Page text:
It was good to be part of it and great to be at the inaugural World Cup and that sort of craic. But japers, the preparation left a lot to be desired.

“(Coach Mick) Doyler had a heart attack, he was run off (to hospital) so it was all over the place.

“It was great to be part of it, great to be at the start of the whole thing. Now look at it, it’s mega.”

The World Cup has never been a happy hunting ground for Ireland. ’87 was the first in a litany of hard-luck tales at the sport’s new marquee tournament and next weekend they must defeat the tournament favourites to make this World Cup notably separate from the rest.

Source: docathail/YouTube

Anderson, famously, has history with the All Blacks.

Captain of Ireland during a 1989 Test at Lansdowne Road, he provided the template for anyone who wanted to face down the Ka Mate rather than stand back idly at a safe distance.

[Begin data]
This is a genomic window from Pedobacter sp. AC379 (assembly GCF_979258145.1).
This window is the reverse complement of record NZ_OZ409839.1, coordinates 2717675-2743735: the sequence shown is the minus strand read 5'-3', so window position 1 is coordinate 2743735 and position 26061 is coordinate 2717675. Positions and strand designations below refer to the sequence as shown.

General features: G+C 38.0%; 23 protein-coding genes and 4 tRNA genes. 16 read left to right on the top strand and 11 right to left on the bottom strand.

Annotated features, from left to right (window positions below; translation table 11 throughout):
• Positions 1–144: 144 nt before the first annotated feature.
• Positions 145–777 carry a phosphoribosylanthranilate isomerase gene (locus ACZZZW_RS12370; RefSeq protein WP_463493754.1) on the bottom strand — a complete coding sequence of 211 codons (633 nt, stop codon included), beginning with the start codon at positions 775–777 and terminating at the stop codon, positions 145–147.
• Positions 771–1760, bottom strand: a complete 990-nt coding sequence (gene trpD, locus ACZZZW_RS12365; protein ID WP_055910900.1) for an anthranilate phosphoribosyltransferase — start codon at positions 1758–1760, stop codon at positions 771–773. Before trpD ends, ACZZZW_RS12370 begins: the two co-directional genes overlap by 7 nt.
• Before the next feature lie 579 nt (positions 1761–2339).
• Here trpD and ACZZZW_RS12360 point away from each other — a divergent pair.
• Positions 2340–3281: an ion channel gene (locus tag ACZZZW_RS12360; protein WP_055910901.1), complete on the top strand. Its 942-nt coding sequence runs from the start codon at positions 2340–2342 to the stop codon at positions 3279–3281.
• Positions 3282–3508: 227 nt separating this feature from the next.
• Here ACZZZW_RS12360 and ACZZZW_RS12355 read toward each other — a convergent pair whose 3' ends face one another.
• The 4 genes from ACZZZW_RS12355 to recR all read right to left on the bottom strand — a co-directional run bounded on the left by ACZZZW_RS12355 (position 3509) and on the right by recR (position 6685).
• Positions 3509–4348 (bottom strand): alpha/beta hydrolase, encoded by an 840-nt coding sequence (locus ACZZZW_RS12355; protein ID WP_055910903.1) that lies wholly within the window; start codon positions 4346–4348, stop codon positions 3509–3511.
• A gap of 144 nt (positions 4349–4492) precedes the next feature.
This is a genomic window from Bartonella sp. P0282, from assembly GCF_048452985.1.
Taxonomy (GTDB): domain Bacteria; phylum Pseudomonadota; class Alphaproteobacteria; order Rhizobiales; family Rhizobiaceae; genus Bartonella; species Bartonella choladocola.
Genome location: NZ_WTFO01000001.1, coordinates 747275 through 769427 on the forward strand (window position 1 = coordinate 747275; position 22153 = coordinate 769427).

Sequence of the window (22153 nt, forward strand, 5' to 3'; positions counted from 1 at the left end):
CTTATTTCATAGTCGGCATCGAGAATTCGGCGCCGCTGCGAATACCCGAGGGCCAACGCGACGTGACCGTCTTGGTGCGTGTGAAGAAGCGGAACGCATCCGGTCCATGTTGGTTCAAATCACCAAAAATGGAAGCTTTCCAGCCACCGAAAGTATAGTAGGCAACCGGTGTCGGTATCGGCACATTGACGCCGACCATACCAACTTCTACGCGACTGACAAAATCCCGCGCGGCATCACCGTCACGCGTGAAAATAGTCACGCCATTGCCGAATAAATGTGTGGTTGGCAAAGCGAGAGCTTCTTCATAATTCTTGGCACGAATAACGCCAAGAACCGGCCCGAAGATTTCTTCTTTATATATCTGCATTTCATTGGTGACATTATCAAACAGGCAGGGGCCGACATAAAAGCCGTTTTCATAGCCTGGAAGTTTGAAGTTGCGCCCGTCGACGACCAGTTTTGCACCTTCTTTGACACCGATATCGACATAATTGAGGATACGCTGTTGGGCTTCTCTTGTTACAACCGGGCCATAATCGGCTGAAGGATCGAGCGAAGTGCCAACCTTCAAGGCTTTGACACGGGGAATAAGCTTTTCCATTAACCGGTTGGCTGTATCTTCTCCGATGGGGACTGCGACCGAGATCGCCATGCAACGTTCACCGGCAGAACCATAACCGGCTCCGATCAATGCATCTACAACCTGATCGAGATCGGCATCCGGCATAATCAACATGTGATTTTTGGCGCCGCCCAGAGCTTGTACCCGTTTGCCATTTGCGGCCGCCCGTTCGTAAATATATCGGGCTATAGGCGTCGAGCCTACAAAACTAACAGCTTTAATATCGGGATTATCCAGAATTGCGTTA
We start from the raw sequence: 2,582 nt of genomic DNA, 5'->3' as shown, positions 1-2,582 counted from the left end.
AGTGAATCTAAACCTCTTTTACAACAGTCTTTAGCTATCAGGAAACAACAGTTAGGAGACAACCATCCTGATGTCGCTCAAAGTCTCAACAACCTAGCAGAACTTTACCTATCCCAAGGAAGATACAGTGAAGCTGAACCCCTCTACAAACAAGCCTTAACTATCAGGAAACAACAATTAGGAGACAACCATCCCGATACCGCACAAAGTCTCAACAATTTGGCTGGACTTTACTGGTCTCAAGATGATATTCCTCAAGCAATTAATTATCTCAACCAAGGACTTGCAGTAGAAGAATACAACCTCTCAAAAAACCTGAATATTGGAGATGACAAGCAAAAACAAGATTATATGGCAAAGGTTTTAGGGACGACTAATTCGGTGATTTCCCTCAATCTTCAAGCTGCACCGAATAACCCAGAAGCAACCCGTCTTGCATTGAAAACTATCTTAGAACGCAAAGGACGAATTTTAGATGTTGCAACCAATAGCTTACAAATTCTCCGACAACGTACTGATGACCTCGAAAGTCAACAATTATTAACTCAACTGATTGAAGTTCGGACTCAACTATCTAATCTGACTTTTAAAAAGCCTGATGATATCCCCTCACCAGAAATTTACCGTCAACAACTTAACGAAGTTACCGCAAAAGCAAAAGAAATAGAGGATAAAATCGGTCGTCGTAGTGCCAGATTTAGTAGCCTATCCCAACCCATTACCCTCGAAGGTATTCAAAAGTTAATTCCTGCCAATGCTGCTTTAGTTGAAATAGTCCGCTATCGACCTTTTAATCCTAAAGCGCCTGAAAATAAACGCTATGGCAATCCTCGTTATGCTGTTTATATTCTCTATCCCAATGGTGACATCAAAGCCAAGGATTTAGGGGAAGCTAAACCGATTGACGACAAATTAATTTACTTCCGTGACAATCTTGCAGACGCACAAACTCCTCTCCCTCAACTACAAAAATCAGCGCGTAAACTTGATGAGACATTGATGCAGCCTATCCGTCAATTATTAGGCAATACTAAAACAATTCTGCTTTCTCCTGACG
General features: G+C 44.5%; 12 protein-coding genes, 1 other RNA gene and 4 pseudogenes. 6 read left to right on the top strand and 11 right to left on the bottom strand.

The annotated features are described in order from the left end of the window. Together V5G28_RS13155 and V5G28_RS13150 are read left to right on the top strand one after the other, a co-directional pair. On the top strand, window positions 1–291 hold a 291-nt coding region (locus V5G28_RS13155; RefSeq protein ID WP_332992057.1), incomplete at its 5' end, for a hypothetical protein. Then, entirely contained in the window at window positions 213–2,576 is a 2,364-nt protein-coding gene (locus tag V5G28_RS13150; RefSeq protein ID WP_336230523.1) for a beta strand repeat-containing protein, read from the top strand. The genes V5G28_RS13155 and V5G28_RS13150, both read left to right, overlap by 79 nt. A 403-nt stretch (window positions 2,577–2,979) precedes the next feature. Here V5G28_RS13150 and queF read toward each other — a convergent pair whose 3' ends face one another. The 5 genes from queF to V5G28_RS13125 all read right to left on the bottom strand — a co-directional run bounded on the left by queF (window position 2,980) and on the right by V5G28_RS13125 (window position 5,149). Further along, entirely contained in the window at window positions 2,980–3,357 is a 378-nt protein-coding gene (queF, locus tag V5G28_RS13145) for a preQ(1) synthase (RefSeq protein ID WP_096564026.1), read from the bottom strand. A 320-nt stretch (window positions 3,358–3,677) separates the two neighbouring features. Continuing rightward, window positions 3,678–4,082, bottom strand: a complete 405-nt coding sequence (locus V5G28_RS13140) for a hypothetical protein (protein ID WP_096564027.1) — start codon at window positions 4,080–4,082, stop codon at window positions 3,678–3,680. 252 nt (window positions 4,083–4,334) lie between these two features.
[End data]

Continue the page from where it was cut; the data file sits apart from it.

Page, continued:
“That was a Jimmy Davidson (Ireland coach) factor. It was his idea. Because it still happens: they do the Haka and what happens the home crowd?’”

Anderson lifts his palms and answers the question with the most polite finger to palm round of applause.

“Jimmy Davidson wanted that psychological turn. God rest him, it was an ambition of Jimmy’s that one of the sides he coached or played in would beat the All Blacks, but unfortunately, he never got there.

“I’m delighted that Ireland have now beaten the All Blacks, but I hope that wasn’t their pinnacle.

“If they can do it once, they can do it again. And they’re going to have to if they’re gonna win the World Cup. Because the All Blacks are going to be so hard to beat.”

Though that iconic advance on the cultural challenge came to a sorry end and a 6-23 New Zealand win, Anderson achieved plenty of successful days in green during a truncated career he enjoyed between the age of 29 and 35.

He forced his way into international rugby with a debut against Australia in 1984 before joining Donal Lenihan in the second row for Ireland’s momentous Championship win in 1985. He also speaks proudly of trips with the national team to North America and a tour of France which ought to have contained more capped fixtures than it did.